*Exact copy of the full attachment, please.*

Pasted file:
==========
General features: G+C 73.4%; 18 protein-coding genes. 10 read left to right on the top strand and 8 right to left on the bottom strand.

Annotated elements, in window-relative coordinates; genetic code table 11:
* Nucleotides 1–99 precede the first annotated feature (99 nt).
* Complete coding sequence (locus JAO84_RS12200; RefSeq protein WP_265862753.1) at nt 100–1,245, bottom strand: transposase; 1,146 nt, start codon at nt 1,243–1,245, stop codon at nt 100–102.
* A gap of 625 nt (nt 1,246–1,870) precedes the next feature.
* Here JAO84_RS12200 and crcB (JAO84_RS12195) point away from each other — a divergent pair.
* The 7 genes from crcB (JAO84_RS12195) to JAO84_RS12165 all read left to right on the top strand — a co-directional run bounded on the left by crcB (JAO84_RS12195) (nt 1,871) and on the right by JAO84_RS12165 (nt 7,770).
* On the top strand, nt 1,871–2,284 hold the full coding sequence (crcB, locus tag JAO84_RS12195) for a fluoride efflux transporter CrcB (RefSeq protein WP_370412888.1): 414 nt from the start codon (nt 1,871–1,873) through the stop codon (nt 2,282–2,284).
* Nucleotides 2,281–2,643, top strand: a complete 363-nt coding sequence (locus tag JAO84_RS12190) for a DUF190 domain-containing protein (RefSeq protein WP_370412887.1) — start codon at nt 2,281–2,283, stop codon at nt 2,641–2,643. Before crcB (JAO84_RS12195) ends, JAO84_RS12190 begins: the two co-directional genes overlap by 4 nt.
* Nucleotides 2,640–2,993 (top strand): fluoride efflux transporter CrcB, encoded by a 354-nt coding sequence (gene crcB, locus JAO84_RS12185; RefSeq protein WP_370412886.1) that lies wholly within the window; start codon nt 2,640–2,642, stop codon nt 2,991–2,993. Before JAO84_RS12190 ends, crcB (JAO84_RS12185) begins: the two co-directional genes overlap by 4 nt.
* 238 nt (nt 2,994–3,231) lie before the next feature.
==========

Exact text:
General features: G+C 73.4%; 18 protein-coding genes. 10 read left to right on the top strand and 8 right to left on the bottom strand.

Annotated elements, in window-relative coordinates; genetic code table 11:
* Nucleotides 1–99 precede the first annotated feature (99 nt).
* Complete coding sequence (locus JAO84_RS12200; RefSeq protein WP_265862753.1) at nt 100–1,245, bottom strand: transposase; 1,146 nt, start codon at nt 1,243–1,245, stop codon at nt 100–102.
* A gap of 625 nt (nt 1,246–1,870) precedes the next feature.
* Here JAO84_RS12200 and crcB (JAO84_RS12195) point away from each other — a divergent pair.
* The 7 genes from crcB (JAO84_RS12195) to JAO84_RS12165 all read left to right on the top strand — a co-directional run bounded on the left by crcB (JAO84_RS12195) (nt 1,871) and on the right by JAO84_RS12165 (nt 7,770).
* On the top strand, nt 1,871–2,284 hold the full coding sequence (crcB, locus tag JAO84_RS12195) for a fluoride efflux transporter CrcB (RefSeq protein WP_370412888.1): 414 nt from the start codon (nt 1,871–1,873) through the stop codon (nt 2,282–2,284).
* Nucleotides 2,281–2,643, top strand: a complete 363-nt coding sequence (locus tag JAO84_RS12190) for a DUF190 domain-containing protein (RefSeq protein WP_370412887.1) — start codon at nt 2,281–2,283, stop codon at nt 2,641–2,643. Before crcB (JAO84_RS12195) ends, JAO84_RS12190 begins: the two co-directional genes overlap by 4 nt.
* Nucleotides 2,640–2,993 (top strand): fluoride efflux transporter CrcB, encoded by a 354-nt coding sequence (gene crcB, locus JAO84_RS12185; RefSeq protein WP_370412886.1) that lies wholly within the window; start codon nt 2,640–2,642, stop codon nt 2,991–2,993. Before JAO84_RS12190 ends, crcB (JAO84_RS12185) begins: the two co-directional genes overlap by 4 nt.
* 238 nt (nt 2,994–3,231) lie before the next feature.